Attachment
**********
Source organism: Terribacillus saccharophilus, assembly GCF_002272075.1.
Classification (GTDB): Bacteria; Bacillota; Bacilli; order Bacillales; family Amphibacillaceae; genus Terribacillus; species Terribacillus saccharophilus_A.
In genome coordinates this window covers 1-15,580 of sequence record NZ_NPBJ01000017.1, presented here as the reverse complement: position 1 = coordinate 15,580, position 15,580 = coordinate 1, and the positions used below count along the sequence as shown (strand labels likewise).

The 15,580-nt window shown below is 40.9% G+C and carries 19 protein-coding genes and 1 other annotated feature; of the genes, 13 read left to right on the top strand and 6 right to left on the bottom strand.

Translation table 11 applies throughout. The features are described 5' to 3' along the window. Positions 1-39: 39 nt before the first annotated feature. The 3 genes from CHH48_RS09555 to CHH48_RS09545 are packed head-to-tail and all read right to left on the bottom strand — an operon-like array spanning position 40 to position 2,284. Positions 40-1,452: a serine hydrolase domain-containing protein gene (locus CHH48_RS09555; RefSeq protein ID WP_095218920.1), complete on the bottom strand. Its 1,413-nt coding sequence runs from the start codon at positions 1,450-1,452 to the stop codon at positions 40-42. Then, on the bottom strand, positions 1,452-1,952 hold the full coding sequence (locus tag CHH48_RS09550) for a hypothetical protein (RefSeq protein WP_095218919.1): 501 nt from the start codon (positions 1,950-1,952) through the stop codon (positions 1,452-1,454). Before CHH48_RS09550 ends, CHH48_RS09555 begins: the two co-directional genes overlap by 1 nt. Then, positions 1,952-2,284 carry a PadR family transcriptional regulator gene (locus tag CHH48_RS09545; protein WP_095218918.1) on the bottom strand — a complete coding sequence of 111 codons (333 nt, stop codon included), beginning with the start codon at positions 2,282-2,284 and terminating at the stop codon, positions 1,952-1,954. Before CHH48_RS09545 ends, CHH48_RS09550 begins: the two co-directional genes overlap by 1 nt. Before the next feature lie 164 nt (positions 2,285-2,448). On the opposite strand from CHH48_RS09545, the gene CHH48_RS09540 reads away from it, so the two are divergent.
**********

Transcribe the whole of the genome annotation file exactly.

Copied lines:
Source organism: Terribacillus saccharophilus, assembly GCF_002272075.1.
Classification (GTDB): Bacteria; Bacillota; Bacilli; order Bacillales; family Amphibacillaceae; genus Terribacillus; species Terribacillus saccharophilus_A.
In genome coordinates this window covers 1-15,580 of sequence record NZ_NPBJ01000017.1, presented here as the reverse complement: position 1 = coordinate 15,580, position 15,580 = coordinate 1, and the positions used below count along the sequence as shown (strand labels likewise).

The 15,580-nt window shown below is 40.9% G+C and carries 19 protein-coding genes and 1 other annotated feature; of the genes, 13 read left to right on the top strand and 6 right to left on the bottom strand.

Translation table 11 applies throughout. The features are described 5' to 3' along the window. Positions 1-39: 39 nt before the first annotated feature. The 3 genes from CHH48_RS09555 to CHH48_RS09545 are packed head-to-tail and all read right to left on the bottom strand — an operon-like array spanning position 40 to position 2,284. Positions 40-1,452: a serine hydrolase domain-containing protein gene (locus CHH48_RS09555; RefSeq protein ID WP_095218920.1), complete on the bottom strand. Its 1,413-nt coding sequence runs from the start codon at positions 1,450-1,452 to the stop codon at positions 40-42. Then, on the bottom strand, positions 1,452-1,952 hold the full coding sequence (locus tag CHH48_RS09550) for a hypothetical protein (RefSeq protein WP_095218919.1): 501 nt from the start codon (positions 1,950-1,952) through the stop codon (positions 1,452-1,454). Before CHH48_RS09550 ends, CHH48_RS09555 begins: the two co-directional genes overlap by 1 nt. Then, positions 1,952-2,284 carry a PadR family transcriptional regulator gene (locus tag CHH48_RS09545; protein WP_095218918.1) on the bottom strand — a complete coding sequence of 111 codons (333 nt, stop codon included), beginning with the start codon at positions 2,282-2,284 and terminating at the stop codon, positions 1,952-1,954. Before CHH48_RS09545 ends, CHH48_RS09550 begins: the two co-directional genes overlap by 1 nt. Before the next feature lie 164 nt (positions 2,285-2,448). On the opposite strand from CHH48_RS09545, the gene CHH48_RS09540 reads away from it, so the two are divergent.